It’s Never Just a Party
By Tracey Trousdell
“Where’s the gift? Does everyone have their shoes on? Who needs to go pee? Did you just spill on your shirt?! That shirt matched your brother’s! Go change, we’re going to be late!”
I bark orders to get my three kids—seven-year-old daughter Rio and twin three year old boys Asher and Nolan—out of the house to their friend’s birthday celebration. We race off and arrive at the party just on time, if a little frazzled. I say hi to the hosts, grab myself a cup of coffee—or better yet a glass of wine—then sit comfortably on the sidelines. I chat with the other parents, waving to my kids and cheering them on every few minutes as they navigate all of the party activities with ease. We have a great time.
That birthday party scene I’ve just described is not actually my life—that’s my life the way I envision it would have been. The reality is quite different.
First there’s the planning. After I work up the nerve to actually go to the party, a last minute string of texts pass between me and the hostess to review everything. I need to know exactly what supplies to pack for Asher, so he can be as included as possible, not to mention to ease the physical strain on me.
Then there’s the act of leaving the house. The boys cannot march themselves around and follow my orders: dressing, feeding, carrying them—I do it all. Thank goodness Rio is self-sufficient and I no longer care if her clothes match. By the time I’ve got them all ready to leave, I’m exhausted and it’s not even noon.
Miraculously, we do arrive at the party on time, but I’m more than frazzled. Before I even get to the front door, I’m sweating. I have a forty-pound Asher on one hip and his portable chair on the other. Parents immediately comment in concern that Nolan keeps falling. I shrug it off—that’s what Nolan does. I quickly scan for the closest place to sit down and try to ignore the feeling that everyone is looking at us. If I fixate on that already, I’m doomed.
I then seek out the easiest activity to set the kids up with. Will I attempt to let them on the bouncy castle? Can they easily play at the sand table? Or maybe I should start with food first? Feeling overwhelmed, I take a deep breath and settle on face painting—an easy way to start.
The party goes on, and although I avoid making small talk with the other parents, I manage to have a nice time in spite of myself. I’m proud that I came without my husband’s extra set of hands and calm demeanor, knowing that with every outing I’m becoming more proficient at handling the boys’ needs with relative ease.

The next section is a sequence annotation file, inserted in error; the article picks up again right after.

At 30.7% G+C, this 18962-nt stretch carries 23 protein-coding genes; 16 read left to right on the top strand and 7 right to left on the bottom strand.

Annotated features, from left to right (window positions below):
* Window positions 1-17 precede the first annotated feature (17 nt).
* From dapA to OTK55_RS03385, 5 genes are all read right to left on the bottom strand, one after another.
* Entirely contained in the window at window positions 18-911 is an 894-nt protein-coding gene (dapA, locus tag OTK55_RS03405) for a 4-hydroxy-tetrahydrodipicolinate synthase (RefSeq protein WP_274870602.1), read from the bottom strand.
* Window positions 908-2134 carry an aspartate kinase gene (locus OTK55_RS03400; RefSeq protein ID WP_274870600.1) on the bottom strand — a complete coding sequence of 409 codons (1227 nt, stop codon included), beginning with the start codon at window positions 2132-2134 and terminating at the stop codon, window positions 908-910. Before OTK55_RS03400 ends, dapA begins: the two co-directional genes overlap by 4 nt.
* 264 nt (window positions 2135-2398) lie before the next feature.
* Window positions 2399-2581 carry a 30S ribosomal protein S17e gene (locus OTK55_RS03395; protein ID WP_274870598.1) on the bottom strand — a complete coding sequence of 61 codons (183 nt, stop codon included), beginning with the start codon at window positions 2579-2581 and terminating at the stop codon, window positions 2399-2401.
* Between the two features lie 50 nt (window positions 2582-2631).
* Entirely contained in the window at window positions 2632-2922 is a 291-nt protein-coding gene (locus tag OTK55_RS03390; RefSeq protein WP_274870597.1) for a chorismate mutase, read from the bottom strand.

Then, quickly and without warning, it happens: I start to unravel.
I notice a set of healthy, full term twins—a touchy subject for me because of my twins’ premature birth. I fixate on their dad and listen to him talk about the difficulty of getting the six-month-old babies out of the house with “the logistics of it all.” When my boys were six months old, they were just newly out of the hospital, sheltered from people and germs. Now they’re big heavy boys with a physical disability, and often their care is more difficult than when they were babies. I wish for the ease of the “logistics” that are apparently so difficult for him.
With that otherwise innocent bit of eavesdropping, the illusion that I could fit in at this party is broken, and I feel panic start to set in. All of my own sensitivities are now heightened, and I’m sure everyone is watching the boys. I shouldn’t be so self-centered; I bet most people haven’t even noticed us. I know these are my issues, no one else’s, but that doesn’t make them any easier to deal with.
Fighting tears, I hurriedly say my goodbyes and drag my kids away. They’ve had a fantastic time and thankfully they’re oblivious to how their mom feels in social situations like this. I long for the simplicity of something like a birthday party actually being just a party for me. I wonder if it ever will be? Thank goodness for my kids it is—and that’s all that matters.
About the Author
Tracey Trousdell lives on the west coast of Canada with her husband, daughter, and identical twin boys. The twins, born more than three months early, have Cerebral Palsy. A former Project Manager turned stay at home mom, Tracey uses her organizational and time management skills to enthusiastically boss her family around.
Her blog, www.traceytrousdell.com, is a sometimes funny, sometimes heart-wrenching, all-the-time authentic look at her family living life to the fullest through adversity.